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Fundamental Morning Wrap: GBP extends run as fundamental outlier

Sterling is the flavour of the moment once again, with this mornings institutional research keeping a primary focus on the woes of the UK economy and GBP´s. Elsewhere, Italian and Cypriot developments are ongoing, as is budget negotiations in the US.

GBP

Danske Bank analysts note that GBP has recovered slightly after it was initially hammered yesterday following terrible industrial production data. Jim Reid of Deutsche Bank feels that following yesterday's dismal numbers, a triple dip may be on the cards for the UK. He notes that the 10-year bond breakevens also edged higher to 3.347%, a level not seen since September 2008, hinting that there is some risk that inflation expectations are being un-anchored. He finishes by writing, “We've said many times that the UK is a fascinating market to watch as it is ahead of the cycle in many areas in this post Great Recession world. It seems us poor citizens are lab rats!!” ING analysts comments that yesterday´s dismal industrial production numbers suggest the UK will return to technical recession, heaping pressure on the Chancellor to offer support for the economy at next week’s budget. However, they feel that he is unlikely to acquiesce.

Goldman Sachs analysts note that the UK is benefiting from sharp fall in real rates and sterling. They feel that the sharp fall in real rates and decline in sterling in recent weeks has put the UK in focus. These factors combined with a decline in credit spreads has lead to a marked easing in UK financial conditions. Their economists argue that the combination of sluggish growth, significant spare capacity and weak inflationary pressures will be sufficient to justify further easing.

EUR

Danske Bank analysts feel that EUR/USD may have a “textbook” reaction to US Retail Sales today, with strong numbers expected to support risk appetite which would normally push the pair higher. However, an inverse reaction may occur at the prospect of pricing in a Fed “exit”. Jim Reid of Deutsche Bank notes that the Bundesbank’s Jens Weidmann was on the tape yesterday saying that the Eurozone sovereign crisis is not over and still represents the most significant risk for the German economy - despite recent improvements in financial markets. Further, he adds that there was continued uncertainty emanated from Italy and Cyprus, as well as France where reform looks to have “floundered”.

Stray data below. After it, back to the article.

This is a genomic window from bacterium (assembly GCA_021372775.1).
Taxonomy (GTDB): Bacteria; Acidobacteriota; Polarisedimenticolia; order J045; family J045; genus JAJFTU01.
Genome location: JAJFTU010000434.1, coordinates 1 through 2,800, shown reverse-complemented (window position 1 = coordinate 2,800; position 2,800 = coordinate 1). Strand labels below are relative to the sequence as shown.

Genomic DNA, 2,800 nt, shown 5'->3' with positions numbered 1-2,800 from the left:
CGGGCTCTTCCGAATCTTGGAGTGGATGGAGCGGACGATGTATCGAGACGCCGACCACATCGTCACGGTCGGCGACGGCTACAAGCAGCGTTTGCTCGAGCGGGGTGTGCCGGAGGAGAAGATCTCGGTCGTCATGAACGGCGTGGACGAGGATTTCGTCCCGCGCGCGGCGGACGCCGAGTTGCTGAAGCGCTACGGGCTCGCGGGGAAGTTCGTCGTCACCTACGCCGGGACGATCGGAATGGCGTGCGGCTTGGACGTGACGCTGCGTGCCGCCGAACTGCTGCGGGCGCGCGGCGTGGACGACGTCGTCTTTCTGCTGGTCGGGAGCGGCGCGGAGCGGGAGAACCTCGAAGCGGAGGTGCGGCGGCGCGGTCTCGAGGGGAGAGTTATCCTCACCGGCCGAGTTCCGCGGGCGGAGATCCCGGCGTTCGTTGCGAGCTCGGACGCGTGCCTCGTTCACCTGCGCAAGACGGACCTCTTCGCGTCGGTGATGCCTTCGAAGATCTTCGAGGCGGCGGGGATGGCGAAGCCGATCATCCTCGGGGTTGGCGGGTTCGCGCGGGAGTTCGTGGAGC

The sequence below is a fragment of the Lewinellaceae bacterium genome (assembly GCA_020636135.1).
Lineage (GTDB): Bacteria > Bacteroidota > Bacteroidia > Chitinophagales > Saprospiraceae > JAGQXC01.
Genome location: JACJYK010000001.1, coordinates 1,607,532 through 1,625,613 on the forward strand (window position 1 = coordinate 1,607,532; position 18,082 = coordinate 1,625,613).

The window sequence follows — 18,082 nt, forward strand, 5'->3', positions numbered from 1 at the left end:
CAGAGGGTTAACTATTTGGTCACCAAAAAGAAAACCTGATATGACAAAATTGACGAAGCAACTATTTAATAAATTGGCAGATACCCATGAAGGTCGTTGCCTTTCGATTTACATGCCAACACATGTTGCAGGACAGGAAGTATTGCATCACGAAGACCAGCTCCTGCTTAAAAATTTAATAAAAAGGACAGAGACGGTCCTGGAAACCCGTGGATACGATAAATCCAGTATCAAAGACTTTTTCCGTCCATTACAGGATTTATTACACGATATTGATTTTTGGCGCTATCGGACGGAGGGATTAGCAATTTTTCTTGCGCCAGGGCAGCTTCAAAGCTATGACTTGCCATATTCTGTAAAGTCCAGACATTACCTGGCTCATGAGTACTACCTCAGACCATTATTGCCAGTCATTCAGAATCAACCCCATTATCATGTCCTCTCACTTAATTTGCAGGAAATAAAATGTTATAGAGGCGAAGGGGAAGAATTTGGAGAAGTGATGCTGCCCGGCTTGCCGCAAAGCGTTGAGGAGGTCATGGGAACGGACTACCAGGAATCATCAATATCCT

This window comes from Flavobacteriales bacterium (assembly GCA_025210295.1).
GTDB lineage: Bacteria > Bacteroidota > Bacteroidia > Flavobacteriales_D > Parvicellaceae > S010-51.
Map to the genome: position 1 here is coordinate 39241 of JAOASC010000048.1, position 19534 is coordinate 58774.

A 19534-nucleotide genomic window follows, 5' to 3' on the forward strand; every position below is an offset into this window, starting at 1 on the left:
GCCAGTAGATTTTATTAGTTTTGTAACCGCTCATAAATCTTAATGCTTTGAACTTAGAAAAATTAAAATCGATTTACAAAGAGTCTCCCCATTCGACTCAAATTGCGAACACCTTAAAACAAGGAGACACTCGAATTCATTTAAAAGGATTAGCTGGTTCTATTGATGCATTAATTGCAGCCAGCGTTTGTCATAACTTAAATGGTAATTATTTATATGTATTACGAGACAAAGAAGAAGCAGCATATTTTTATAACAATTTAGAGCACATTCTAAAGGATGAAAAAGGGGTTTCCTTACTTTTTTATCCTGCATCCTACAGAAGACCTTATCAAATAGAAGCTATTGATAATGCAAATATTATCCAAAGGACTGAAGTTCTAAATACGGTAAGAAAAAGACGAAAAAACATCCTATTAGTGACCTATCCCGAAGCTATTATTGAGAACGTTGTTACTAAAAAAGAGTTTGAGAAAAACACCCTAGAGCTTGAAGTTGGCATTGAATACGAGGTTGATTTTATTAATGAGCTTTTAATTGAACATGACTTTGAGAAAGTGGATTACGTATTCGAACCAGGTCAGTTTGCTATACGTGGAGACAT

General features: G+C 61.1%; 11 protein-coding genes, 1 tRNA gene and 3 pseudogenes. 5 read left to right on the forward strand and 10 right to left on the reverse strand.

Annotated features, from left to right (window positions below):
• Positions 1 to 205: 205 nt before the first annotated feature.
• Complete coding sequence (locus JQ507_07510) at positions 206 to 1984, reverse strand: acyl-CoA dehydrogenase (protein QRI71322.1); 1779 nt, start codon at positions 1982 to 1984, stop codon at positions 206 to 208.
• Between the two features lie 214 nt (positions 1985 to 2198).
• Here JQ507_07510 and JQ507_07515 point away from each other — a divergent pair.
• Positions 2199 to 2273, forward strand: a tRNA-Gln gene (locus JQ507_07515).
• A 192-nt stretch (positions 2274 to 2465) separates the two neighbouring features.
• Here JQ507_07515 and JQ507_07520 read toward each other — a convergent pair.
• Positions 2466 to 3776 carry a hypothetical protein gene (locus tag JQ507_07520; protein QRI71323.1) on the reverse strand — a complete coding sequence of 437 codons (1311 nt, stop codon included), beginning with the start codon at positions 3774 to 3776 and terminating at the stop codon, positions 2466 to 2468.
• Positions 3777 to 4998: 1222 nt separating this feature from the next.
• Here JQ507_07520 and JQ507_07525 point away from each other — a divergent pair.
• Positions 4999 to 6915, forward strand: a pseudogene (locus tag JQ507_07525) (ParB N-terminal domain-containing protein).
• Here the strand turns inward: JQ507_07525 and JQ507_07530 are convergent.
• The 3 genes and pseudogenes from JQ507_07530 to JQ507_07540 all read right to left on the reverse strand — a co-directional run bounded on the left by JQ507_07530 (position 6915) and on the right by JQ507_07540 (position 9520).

USD

Jim Reid of Deutsche Bank notes that House Budget Committee Paul Ryan yesterday released a budget plan which aims to balance the budget in ten years. The plan also includes a partial privatisation of medicare and a repeal of Obama’s health-care law. Reid adds, “The deal was quickly criticised by the President and in the meantime Democrat Senate Budget Committee Chairman Patty Murray is working on a competing plan (to be released today) that would raise taxes by nearly $1 trillion over the next 10 years and spend nearly $100 billion on a new jobs package – both of which are ideas that have been firmly rejected by Republicans.”

EM

Khoon Goh of ANZ notes that Asian currencies have been resiliant in the face of recent USD strength and in part he feels that this reflects continued positive investor interest in the region and a stronger CNY. He adds that given Emerging Asia growth prospects, strong fundamentals and ample liquidity, he see´s little reason for foreign investors to exit. Therefore, he is retaining his constructive view on Asian currencies, and is currently long KRW, CNY, CNH, PHP, INR and short IDR and GDP.

Ilan Solot of BBH notes that China is rebalancing its policy framework towards a slightly greater focus on inflation while Brazil is gearing up to tighten very soon. He adds that Mexico has had cuts, but currently MXN is on fire. He feels that Turkey is looking less favourable from a fundamental and policy perspective and Korean assets, and especially KRW, are facing renewed headwinds.

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